Blog: www.insidesql.org/blogs/andreaswolter
    Web: www.andreas-wolter.com

    Friday, September 27, 2013 8:04 AM
  • Progress!

    Not quite there yet but this is what I have done so far.
    1: Copied the mdf & ldf to a new folder.
    2: Right click "Database" in SSMS Object Explorer.
    3: Choose "Attach"
    4: Navigate to the folder that contains the mdf & ldf & click OK in the dialog box.
    5: I can now see the database and its tables in SSMS Object Explorer.

    So what's the problem now?
    Well, the attached database has a very long name
    The name begins with:  C:\PROGRAM FILES (X86)\......................MDF

    This name is NOT the name of the folder to which I copied the mdf & ldf files.
    This name IS the name of the folder from which I copied the mdf & ldf files.

    When I think of it this makes sense but I was a bit surprised when I first saw the name pointing to the "wrong" folder. I suppose SSMS got the name from the ldf. Right?

    Now my next question is:
    Is it OK to rename the file

          from: C:\PROGRAM FILES (X86)\......................MDF
          to: the name of the file that I accidentally deleted  (it is similar to "db01" )

    Thanks


    Ken Evans


    • Edited by Ken Evans Friday, September 27, 2013 8:06 AM typo
    Friday, September 27, 2013 8:06 AM
  • ...

    So what's the problem now?
    Well, the attached database has a very long name
    The name begins with:  C:\PROGRAM FILES (X86)\......................MDF

    This name is NOT the name of the folder to which I copied the mdf & ldf files.
    This name IS the name of the folder from which I copied the mdf & ldf files.

    When I think of it this makes sense but I was a bit surprised when I first saw the name pointing to the "wrong" folder. I suppose SSMS got the name from the ldf. Right?

    Now my next question is:
    Is it OK to rename the file

          from: C:\PROGRAM FILES (X86)\......................MDF
          to: the name of the file that I accidentally deleted  (it is similar to "db01" )

    ...

    great

    but are you sure you mean the "name" that is so long?

    I would suspect you mean the folder where it looks for the other file.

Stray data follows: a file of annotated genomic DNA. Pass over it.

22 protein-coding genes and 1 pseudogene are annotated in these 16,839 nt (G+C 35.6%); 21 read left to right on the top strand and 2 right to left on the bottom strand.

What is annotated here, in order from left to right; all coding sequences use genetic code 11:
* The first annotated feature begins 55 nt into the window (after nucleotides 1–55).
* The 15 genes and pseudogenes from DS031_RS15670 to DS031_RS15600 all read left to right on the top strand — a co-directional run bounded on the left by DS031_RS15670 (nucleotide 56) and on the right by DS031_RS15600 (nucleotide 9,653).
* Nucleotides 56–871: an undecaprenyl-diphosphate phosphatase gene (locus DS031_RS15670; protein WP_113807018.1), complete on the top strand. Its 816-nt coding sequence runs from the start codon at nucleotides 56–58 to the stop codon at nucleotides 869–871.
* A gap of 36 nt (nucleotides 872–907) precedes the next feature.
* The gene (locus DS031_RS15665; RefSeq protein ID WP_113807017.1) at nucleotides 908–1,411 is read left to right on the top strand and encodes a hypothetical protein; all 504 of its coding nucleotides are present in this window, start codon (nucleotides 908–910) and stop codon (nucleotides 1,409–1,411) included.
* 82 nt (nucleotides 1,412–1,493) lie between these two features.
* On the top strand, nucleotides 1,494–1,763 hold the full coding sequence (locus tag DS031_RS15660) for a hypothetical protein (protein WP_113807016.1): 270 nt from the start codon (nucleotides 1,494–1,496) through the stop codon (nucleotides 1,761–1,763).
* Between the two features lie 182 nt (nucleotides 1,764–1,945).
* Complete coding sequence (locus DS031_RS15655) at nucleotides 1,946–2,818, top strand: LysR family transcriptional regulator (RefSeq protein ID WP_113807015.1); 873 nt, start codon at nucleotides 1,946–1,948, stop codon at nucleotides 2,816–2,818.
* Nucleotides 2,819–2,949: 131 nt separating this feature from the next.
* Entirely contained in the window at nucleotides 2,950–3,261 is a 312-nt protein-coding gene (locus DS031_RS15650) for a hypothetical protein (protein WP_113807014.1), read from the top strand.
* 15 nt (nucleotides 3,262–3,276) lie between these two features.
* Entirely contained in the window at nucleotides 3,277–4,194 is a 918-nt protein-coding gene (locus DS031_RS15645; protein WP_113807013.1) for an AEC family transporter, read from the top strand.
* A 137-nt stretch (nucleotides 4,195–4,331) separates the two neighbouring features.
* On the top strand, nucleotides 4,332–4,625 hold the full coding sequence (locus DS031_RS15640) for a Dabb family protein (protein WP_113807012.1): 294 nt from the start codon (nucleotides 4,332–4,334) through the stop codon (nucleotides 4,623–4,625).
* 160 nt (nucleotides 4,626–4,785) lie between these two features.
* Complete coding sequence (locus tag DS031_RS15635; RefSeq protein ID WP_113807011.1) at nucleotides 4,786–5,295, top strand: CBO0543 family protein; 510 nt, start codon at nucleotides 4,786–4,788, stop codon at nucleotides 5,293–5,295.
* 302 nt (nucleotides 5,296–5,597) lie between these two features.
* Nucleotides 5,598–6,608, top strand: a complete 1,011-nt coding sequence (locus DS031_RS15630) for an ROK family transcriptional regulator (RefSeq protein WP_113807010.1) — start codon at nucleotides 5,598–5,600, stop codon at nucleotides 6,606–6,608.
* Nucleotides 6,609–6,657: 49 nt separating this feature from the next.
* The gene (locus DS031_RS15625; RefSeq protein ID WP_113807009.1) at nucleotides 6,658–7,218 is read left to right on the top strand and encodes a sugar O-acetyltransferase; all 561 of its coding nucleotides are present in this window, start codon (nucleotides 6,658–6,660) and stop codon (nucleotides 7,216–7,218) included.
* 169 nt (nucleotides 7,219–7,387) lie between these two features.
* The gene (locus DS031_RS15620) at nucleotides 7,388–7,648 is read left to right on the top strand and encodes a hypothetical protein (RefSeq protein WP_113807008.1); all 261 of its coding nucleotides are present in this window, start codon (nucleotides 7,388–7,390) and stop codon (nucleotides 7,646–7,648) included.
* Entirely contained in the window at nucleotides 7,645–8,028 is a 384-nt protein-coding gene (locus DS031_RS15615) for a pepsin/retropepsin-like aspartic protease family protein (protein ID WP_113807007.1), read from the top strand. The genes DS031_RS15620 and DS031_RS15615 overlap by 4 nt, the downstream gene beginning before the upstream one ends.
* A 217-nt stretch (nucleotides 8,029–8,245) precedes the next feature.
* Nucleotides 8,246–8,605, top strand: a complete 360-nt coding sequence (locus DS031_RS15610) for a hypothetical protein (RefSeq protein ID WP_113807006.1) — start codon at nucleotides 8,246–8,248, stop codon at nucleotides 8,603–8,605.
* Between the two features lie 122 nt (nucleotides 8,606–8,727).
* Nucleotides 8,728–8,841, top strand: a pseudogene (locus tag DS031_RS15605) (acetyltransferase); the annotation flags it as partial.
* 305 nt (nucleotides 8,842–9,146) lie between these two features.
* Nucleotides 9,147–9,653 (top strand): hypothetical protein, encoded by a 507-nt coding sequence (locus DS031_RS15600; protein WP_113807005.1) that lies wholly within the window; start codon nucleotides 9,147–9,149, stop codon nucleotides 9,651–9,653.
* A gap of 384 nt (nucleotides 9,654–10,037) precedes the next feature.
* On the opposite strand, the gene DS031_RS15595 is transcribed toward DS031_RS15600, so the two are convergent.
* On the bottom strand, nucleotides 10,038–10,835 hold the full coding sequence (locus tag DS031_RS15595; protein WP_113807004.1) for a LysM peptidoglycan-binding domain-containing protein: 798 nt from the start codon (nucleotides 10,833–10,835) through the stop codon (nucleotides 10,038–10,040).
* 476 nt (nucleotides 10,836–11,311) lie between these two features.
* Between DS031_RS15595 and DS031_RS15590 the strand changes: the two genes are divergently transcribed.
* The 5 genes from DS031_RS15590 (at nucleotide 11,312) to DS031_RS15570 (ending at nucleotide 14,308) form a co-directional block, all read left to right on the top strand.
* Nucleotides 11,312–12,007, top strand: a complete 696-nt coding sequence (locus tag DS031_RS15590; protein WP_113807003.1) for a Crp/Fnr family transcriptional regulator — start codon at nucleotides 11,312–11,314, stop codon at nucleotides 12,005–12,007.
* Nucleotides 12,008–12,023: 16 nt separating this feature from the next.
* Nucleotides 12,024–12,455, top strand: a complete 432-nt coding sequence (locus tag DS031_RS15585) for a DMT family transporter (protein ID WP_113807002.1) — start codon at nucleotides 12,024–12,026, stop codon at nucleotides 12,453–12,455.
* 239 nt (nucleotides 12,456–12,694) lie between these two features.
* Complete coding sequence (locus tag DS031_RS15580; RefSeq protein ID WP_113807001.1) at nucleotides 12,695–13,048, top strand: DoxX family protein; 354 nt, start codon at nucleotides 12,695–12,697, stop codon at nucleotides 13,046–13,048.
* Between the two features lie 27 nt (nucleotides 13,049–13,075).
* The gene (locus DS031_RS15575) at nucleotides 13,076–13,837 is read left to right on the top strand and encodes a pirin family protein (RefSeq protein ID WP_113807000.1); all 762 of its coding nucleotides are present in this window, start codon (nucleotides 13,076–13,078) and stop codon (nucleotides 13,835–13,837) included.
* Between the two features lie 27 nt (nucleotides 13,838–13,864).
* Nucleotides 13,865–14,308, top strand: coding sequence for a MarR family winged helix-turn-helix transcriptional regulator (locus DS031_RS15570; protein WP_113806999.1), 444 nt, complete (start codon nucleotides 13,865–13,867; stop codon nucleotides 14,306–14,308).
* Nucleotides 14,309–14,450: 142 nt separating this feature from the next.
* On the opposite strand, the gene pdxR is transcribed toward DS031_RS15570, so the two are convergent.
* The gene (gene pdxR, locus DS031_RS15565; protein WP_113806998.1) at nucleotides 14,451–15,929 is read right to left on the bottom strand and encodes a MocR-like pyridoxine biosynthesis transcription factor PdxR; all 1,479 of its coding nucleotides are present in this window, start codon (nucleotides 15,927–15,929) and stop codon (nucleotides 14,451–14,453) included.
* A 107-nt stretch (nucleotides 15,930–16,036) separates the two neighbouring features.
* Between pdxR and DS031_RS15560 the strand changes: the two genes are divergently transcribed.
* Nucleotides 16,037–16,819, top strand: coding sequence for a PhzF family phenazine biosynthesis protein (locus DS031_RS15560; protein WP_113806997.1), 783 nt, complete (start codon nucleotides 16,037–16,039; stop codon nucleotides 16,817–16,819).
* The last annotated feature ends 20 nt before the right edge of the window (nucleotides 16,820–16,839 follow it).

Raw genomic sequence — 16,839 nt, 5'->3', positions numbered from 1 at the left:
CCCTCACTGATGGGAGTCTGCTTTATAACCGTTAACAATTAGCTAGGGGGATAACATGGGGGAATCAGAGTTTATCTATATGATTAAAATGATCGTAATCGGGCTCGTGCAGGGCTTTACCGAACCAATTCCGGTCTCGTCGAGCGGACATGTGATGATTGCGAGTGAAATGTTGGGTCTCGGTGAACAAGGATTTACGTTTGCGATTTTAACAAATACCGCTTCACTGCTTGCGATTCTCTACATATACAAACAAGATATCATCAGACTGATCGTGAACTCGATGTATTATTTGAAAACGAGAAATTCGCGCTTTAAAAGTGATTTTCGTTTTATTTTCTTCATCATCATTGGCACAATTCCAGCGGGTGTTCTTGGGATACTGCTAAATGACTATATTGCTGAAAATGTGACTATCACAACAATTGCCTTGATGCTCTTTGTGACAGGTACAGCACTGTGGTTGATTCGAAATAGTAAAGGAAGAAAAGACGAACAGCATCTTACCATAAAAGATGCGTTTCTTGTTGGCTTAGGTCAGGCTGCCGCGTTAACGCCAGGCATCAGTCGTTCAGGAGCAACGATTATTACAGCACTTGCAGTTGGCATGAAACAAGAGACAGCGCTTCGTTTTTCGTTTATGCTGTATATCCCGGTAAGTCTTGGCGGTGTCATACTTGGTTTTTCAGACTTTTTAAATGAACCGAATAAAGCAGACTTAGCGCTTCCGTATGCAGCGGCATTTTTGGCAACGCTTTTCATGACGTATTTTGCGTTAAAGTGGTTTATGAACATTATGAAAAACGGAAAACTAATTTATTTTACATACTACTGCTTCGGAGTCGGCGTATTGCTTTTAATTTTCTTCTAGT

The easiest way would be to get the Script for the current action, and then change everything there - or show it here first.

    You can try to change it in any case. Just make sure you don't end up in a situation where the mdf from the new folder is used but the ldf from the old folder...


    Andreas Wolter | Microsoft Certified Master SQL Server
    Blog: www.insidesql.org/blogs/andreaswolter
    Web: www.andreas-wolter.com

    Friday, September 27, 2013 8:13 AM
  • Oracle? Oracle? Not quite. Never been anywhere near those folks.

    However, it is true that for about four years starting in 1975, I was working with an internal IBM relational product that was derived from System R.  Of course, this was before Larry and the others founded SDL and maybe even before Ed Oates had read the article in the IBM Systems Research Journal. (According to Wikipedia)


    Ken Evans

    Friday, September 27, 2013 8:23 AM
  • So is it a name?

    Is it a name?


    Ken Evans

    Friday, September 27, 2013 8:32 AM
  • So is it a name?

    Is it a name?


    Ken Evans

    :-D

    noooo, it's not a "name", it's just the "identifier"

    just kidding

    Yeah, it is. But now that you have attached it, it should be easy to just rename it.

    I suppose the mdf itself has a shorter and more meaningful name. Maybe use that one, so it's in sync


    Andreas Wolter | Microsoft Certified Master SQL Server
    Blog: www.insidesql.org/blogs/andreaswolter
    Web: www.andreas-wolter.com

    • Marked as answer by Ken Evans Friday, September 27, 2013 9:09 AM
    Friday, September 27, 2013 8:54 AM
  • Everthing is now working.

    So now I am back on square 1!

    Ladders 10 Snakes 9

    I really appreciate the help that you and Saeid have given to me.

    Thanks


    Ken Evans

    Friday, September 27, 2013 9:07 AM